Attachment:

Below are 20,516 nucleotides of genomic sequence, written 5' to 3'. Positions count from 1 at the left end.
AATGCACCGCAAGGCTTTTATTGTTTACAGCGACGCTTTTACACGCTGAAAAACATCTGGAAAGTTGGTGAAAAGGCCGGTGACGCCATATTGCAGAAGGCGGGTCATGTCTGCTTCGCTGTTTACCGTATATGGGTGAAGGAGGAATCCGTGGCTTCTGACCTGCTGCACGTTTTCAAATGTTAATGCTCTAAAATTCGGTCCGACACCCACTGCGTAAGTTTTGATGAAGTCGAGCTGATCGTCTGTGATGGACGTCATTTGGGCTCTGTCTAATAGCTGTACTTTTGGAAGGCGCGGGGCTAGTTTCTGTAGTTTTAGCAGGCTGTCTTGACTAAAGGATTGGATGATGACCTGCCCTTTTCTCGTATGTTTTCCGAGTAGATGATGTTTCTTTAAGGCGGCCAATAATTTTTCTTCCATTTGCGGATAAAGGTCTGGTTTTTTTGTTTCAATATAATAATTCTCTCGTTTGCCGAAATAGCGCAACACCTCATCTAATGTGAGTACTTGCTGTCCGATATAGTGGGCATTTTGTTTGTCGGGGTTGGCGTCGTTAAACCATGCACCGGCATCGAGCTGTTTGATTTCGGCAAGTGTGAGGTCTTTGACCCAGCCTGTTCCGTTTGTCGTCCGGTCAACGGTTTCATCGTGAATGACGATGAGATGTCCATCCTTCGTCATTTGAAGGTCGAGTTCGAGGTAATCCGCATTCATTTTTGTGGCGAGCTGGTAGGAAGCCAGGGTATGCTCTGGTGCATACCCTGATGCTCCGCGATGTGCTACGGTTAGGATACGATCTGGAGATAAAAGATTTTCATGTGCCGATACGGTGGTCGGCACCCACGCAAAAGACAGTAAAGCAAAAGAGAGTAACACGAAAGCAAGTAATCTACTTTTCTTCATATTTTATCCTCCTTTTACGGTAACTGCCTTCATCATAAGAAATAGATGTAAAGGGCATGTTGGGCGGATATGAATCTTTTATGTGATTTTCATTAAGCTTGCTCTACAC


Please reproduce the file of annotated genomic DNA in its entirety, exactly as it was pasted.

Below are 20,516 nucleotides of genomic sequence, written 5' to 3'. Positions count from 1 at the left end.
AATGCACCGCAAGGCTTTTATTGTTTACAGCGACGCTTTTACACGCTGAAAAACATCTGGAAAGTTGGTGAAAAGGCCGGTGACGCCATATTGCAGAAGGCGGGTCATGTCTGCTTCGCTGTTTACCGTATATGGGTGAAGGAGGAATCCGTGGCTTCTGACCTGCTGCACGTTTTCAAATGTTAATGCTCTAAAATTCGGTCCGACACCCACTGCGTAAGTTTTGATGAAGTCGAGCTGATCGTCTGTGATGGACGTCATTTGGGCTCTGTCTAATAGCTGTACTTTTGGAAGGCGCGGGGCTAGTTTCTGTAGTTTTAGCAGGCTGTCTTGACTAAAGGATTGGATGATGACCTGCCCTTTTCTCGTATGTTTTCCGAGTAGATGATGTTTCTTTAAGGCGGCCAATAATTTTTCTTCCATTTGCGGATAAAGGTCTGGTTTTTTTGTTTCAATATAATAATTCTCTCGTTTGCCGAAATAGCGCAACACCTCATCTAATGTGAGTACTTGCTGTCCGATATAGTGGGCATTTTGTTTGTCGGGGTTGGCGTCGTTAAACCATGCACCGGCATCGAGCTGTTTGATTTCGGCAAGTGTGAGGTCTTTGACCCAGCCTGTTCCGTTTGTCGTCCGGTCAACGGTTTCATCGTGAATGACGATGAGATGTCCATCCTTCGTCATTTGAAGGTCGAGTTCGAGGTAATCCGCATTCATTTTTGTGGCGAGCTGGTAGGAAGCCAGGGTATGCTCTGGTGCATACCCTGATGCTCCGCGATGTGCTACGGTTAGGATACGATCTGGAGATAAAAGATTTTCATGTGCCGATACGGTGGTCGGCACCCACGCAAAAGACAGTAAAGCAAAAGAGAGTAACACGAAAGCAAGTAATCTACTTTTCTTCATATTTTATCCTCCTTTTACGGTAACTGCCTTCATCATAAGAAATAGATGTAAAGGGCATGTTGGGCGGATATGAATCTTTTATGTGATTTTCATTAAGCTTGCTCTACAC